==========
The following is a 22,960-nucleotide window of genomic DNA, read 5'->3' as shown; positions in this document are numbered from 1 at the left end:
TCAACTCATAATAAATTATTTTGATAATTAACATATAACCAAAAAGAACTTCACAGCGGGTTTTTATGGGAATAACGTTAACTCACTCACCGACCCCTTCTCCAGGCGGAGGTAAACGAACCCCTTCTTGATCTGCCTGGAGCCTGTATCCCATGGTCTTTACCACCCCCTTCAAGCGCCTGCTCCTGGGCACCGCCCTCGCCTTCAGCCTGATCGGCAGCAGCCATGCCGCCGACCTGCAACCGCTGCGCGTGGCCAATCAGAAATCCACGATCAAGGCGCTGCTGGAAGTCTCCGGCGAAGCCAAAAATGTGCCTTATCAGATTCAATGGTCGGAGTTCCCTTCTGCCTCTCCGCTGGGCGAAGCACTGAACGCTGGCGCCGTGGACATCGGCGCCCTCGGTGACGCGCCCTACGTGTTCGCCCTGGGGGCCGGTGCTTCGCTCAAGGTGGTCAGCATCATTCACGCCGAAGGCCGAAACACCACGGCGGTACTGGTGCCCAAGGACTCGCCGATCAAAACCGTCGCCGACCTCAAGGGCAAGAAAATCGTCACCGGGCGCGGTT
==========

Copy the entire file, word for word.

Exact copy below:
The following is a 22,960-nucleotide window of genomic DNA, read 5'->3' as shown; positions in this document are numbered from 1 at the left end:
TCAACTCATAATAAATTATTTTGATAATTAACATATAACCAAAAAGAACTTCACAGCGGGTTTTTATGGGAATAACGTTAACTCACTCACCGACCCCTTCTCCAGGCGGAGGTAAACGAACCCCTTCTTGATCTGCCTGGAGCCTGTATCCCATGGTCTTTACCACCCCCTTCAAGCGCCTGCTCCTGGGCACCGCCCTCGCCTTCAGCCTGATCGGCAGCAGCCATGCCGCCGACCTGCAACCGCTGCGCGTGGCCAATCAGAAATCCACGATCAAGGCGCTGCTGGAAGTCTCCGGCGAAGCCAAAAATGTGCCTTATCAGATTCAATGGTCGGAGTTCCCTTCTGCCTCTCCGCTGGGCGAAGCACTGAACGCTGGCGCCGTGGACATCGGCGCCCTCGGTGACGCGCCCTACGTGTTCGCCCTGGGGGCCGGTGCTTCGCTCAAGGTGGTCAGCATCATTCACGCCGAAGGCCGAAACACCACGGCGGTACTGGTGCCCAAGGACTCGCCGATCAAAACCGTCGCCGACCTCAAGGGCAAGAAAATCGTCACCGGGCGCGGTT